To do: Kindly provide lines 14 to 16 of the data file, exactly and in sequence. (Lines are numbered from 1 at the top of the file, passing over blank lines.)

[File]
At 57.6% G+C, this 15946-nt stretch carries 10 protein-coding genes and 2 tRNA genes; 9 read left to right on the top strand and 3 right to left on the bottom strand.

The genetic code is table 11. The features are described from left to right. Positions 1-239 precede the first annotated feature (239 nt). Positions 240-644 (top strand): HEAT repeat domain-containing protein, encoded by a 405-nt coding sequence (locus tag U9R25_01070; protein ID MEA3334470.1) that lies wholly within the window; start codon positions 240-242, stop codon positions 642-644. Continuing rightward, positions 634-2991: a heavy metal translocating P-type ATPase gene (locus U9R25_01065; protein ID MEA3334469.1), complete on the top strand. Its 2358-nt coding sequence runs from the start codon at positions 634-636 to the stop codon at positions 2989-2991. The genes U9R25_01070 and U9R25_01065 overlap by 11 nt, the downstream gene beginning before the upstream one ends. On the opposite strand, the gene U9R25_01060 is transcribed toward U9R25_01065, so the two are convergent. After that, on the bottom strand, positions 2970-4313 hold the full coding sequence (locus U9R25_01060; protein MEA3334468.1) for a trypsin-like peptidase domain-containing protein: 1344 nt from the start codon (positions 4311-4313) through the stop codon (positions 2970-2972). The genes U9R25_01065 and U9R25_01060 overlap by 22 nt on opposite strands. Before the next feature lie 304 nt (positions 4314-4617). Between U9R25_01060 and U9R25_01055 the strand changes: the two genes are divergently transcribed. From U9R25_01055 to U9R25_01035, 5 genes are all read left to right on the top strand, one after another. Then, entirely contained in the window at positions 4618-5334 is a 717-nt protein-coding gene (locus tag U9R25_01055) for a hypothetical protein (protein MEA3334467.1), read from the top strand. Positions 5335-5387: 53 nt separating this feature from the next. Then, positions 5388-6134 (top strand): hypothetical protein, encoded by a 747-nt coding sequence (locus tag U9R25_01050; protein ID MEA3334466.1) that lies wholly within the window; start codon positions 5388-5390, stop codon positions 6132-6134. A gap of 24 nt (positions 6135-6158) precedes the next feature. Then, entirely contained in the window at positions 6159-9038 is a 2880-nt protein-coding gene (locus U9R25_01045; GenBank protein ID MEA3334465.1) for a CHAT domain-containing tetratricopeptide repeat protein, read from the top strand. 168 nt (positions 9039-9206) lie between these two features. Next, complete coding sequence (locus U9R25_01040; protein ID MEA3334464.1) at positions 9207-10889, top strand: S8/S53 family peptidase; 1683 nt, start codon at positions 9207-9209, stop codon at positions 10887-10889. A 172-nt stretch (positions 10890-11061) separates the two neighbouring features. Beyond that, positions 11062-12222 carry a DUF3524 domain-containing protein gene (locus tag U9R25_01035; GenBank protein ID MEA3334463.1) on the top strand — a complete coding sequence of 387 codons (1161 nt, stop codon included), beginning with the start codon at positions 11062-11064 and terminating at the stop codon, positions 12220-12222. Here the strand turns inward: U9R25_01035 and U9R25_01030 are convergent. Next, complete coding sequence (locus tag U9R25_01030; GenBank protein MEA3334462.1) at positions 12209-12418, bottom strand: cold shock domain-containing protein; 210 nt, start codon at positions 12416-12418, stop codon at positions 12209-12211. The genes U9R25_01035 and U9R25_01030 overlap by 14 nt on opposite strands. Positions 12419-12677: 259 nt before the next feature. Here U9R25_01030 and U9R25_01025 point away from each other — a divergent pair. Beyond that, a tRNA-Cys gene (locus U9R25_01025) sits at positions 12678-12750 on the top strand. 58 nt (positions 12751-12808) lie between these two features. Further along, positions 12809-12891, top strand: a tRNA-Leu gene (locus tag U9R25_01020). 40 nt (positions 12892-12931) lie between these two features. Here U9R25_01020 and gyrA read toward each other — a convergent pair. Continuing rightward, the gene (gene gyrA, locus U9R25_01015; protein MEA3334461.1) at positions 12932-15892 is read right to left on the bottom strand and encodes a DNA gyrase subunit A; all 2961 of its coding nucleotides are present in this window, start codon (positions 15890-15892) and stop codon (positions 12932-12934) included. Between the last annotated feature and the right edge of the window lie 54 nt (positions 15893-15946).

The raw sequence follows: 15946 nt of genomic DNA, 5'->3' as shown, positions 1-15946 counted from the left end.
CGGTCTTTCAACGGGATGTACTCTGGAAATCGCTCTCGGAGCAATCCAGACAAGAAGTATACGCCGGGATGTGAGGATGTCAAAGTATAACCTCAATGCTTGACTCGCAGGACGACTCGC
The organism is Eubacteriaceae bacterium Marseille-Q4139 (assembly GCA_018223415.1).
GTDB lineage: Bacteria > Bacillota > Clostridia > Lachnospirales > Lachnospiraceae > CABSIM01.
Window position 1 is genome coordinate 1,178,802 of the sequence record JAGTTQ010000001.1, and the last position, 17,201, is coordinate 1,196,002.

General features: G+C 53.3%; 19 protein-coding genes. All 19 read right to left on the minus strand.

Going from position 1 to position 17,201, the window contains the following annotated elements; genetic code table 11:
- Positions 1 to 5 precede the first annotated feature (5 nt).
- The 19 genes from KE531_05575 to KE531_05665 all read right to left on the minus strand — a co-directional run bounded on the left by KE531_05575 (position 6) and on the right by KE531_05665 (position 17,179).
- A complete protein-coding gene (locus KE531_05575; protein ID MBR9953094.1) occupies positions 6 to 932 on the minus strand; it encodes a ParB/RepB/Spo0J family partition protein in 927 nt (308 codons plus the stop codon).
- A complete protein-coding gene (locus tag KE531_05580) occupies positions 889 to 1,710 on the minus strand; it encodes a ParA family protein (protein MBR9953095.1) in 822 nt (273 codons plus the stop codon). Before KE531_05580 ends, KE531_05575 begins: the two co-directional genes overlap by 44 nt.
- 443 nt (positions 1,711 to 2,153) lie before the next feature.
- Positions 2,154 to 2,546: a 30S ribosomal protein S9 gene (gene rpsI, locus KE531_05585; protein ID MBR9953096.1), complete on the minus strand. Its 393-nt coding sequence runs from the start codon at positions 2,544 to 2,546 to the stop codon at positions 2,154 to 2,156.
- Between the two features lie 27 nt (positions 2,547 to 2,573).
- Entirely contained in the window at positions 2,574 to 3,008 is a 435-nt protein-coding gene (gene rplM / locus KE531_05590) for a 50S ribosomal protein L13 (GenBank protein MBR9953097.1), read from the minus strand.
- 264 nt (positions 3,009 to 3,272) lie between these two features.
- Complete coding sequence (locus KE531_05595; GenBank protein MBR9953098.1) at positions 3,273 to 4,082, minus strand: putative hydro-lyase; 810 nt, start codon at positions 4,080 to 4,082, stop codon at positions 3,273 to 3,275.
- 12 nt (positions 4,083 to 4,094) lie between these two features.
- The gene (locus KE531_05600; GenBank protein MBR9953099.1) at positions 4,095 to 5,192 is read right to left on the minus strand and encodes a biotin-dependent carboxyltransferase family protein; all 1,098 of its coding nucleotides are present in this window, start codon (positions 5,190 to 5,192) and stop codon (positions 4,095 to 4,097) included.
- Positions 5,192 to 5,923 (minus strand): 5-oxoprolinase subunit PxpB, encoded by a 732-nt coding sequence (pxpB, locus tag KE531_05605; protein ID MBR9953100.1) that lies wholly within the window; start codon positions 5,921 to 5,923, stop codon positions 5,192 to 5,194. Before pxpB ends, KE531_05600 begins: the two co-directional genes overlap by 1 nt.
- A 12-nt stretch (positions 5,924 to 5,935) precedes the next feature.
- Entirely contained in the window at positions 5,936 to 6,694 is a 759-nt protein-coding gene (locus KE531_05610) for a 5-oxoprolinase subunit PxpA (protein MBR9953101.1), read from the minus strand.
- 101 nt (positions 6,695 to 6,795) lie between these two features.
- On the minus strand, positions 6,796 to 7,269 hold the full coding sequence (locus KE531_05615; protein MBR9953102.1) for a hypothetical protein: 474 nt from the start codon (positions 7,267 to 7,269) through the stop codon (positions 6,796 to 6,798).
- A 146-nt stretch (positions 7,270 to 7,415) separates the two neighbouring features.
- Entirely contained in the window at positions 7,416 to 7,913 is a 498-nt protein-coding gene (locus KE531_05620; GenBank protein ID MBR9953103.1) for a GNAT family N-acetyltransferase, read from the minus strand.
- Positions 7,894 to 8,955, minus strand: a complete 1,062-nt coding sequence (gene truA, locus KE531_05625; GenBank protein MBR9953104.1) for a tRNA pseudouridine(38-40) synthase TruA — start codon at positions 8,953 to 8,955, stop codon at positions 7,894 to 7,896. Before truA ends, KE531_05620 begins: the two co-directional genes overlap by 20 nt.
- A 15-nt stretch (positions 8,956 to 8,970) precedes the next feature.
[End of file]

- 443 nt (positions 1,711 to 2,153) lie before the next feature.
- Positions 2,154 to 2,546: a 30S ribosomal protein S9 gene (gene rpsI, locus KE531_05585; protein ID MBR9953096.1), complete on the minus strand. Its 393-nt coding sequence runs from the start codon at positions 2,544 to 2,546 to the stop codon at positions 2,154 to 2,156.
- Between the two features lie 27 nt (positions 2,547 to 2,573).